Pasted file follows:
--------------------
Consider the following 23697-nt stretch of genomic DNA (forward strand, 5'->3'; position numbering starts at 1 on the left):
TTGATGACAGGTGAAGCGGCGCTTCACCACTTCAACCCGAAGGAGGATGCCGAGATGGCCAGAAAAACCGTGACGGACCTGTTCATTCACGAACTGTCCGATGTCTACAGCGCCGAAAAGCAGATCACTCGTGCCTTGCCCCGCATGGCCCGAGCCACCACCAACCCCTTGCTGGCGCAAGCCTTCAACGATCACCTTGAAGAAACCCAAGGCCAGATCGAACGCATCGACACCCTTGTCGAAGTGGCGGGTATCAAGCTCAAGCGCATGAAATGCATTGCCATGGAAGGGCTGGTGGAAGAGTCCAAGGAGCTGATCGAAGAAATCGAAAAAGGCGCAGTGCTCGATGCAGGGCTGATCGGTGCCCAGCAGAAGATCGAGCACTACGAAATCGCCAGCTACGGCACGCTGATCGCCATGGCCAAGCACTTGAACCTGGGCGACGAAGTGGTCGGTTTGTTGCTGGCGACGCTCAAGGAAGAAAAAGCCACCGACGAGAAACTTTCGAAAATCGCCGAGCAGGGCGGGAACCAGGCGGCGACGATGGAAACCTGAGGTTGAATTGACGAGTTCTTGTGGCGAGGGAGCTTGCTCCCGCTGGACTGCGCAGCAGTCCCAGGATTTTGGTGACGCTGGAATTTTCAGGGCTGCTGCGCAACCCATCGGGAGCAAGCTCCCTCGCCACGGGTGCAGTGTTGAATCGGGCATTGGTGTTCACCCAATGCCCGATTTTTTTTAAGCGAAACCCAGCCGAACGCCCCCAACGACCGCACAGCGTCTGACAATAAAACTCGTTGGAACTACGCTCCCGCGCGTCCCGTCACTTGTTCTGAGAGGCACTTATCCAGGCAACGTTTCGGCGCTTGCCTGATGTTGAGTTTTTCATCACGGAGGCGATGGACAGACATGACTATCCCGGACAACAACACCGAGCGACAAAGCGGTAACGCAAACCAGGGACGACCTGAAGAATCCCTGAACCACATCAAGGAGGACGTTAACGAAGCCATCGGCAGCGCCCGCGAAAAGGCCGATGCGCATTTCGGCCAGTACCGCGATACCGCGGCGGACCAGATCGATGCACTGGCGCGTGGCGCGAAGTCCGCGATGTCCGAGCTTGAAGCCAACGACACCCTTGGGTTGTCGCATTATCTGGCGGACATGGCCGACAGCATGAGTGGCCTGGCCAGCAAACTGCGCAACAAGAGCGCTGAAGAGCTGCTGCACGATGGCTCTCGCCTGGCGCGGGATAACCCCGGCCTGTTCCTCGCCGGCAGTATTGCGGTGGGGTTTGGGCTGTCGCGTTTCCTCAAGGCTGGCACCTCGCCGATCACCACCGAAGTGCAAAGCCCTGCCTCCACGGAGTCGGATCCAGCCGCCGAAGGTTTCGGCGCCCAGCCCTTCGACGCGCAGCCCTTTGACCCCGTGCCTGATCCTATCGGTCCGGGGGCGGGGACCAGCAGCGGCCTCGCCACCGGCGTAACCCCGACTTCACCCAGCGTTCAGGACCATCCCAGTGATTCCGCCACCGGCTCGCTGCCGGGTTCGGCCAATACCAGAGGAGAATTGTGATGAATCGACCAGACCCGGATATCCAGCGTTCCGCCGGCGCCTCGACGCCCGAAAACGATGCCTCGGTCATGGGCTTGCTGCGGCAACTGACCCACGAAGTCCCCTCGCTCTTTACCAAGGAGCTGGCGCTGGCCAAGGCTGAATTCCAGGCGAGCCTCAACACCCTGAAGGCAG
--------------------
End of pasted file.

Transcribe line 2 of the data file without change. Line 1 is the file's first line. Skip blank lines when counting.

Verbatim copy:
TTGATGACAGGTGAAGCGGCGCTTCACCACTTCAACCCGAAGGAGGATGCCGAGATGGCCAGAAAAACCGTGACGGACCTGTTCATTCACGAACTGTCCGATGTCTACAGCGCCGAAAAGCAGATCACTCGTGCCTTGCCCCGCATGGCCCGAGCCACCACCAACCCCTTGCTGGCGCAAGCCTTCAACGATCACCTTGAAGAAACCCAAGGCCAGATCGAACGCATCGACACCCTTGTCGAAGTGGCGGGTATCAAGCTCAAGCGCATGAAATGCATTGCCATGGAAGGGCTGGTGGAAGAGTCCAAGGAGCTGATCGAAGAAATCGAAAAAGGCGCAGTGCTCGATGCAGGGCTGATCGGTGCCCAGCAGAAGATCGAGCACTACGAAATCGCCAGCTACGGCACGCTGATCGCCATGGCCAAGCACTTGAACCTGGGCGACGAAGTGGTCGGTTTGTTGCTGGCGACGCTCAAGGAAGAAAAAGCCACCGACGAGAAACTTTCGAAAATCGCCGAGCAGGGCGGGAACCAGGCGGCGACGATGGAAACCTGAGGTTGAATTGACGAGTTCTTGTGGCGAGGGAGCTTGCTCCCGCTGGACTGCGCAGCAGTCCCAGGATTTTGGTGACGCTGGAATTTTCAGGGCTGCTGCGCAACCCATCGGGAGCAAGCTCCCTCGCCACGGGTGCAGTGTTGAATCGGGCATTGGTGTTCACCCAATGCCCGATTTTTTTTAAGCGAAACCCAGCCGAACGCCCCCAACGACCGCACAGCGTCTGACAATAAAACTCGTTGGAACTACGCTCCCGCGCGTCCCGTCACTTGTTCTGAGAGGCACTTATCCAGGCAACGTTTCGGCGCTTGCCTGATGTTGAGTTTTTCATCACGGAGGCGATGGACAGACATGACTATCCCGGACAACAACACCGAGCGACAAAGCGGTAACGCAAACCAGGGACGACCTGAAGAATCCCTGAACCACATCAAGGAGGACGTTAACGAAGCCATCGGCAGCGCCCGCGAAAAGGCCGATGCGCATTTCGGCCAGTACCGCGATACCGCGGCGGACCAGATCGATGCACTGGCGCGTGGCGCGAAGTCCGCGATGTCCGAGCTTGAAGCCAACGACACCCTTGGGTTGTCGCATTATCTGGCGGACATGGCCGACAGCATGAGTGGCCTGGCCAGCAAACTGCGCAACAAGAGCGCTGAAGAGCTGCTGCACGATGGCTCTCGCCTGGCGCGGGATAACCCCGGCCTGTTCCTCGCCGGCAGTATTGCGGTGGGGTTTGGGCTGTCGCGTTTCCTCAAGGCTGGCACCTCGCCGATCACCACCGAAGTGCAAAGCCCTGCCTCCACGGAGTCGGATCCAGCCGCCGAAGGTTTCGGCGCCCAGCCCTTCGACGCGCAGCCCTTTGACCCCGTGCCTGATCCTATCGGTCCGGGGGCGGGGACCAGCAGCGGCCTCGCCACCGGCGTAACCCCGACTTCACCCAGCGTTCAGGACCATCCCAGTGATTCCGCCACCGGCTCGCTGCCGGGTTCGGCCAATACCAGAGGAGAATTGTGATGAATCGACCAGACCCGGATATCCAGCGTTCCGCCGGCGCCTCGACGCCCGAAAACGATGCCTCGGTCATGGGCTTGCTGCGGCAACTGACCCACGAAGTCCCCTCGCTCTTTACCAAGGAGCTGGCGCTGGCCAAGGCTGAATTCCAGGCGAGCCTCAACACCCTGAAGGCAG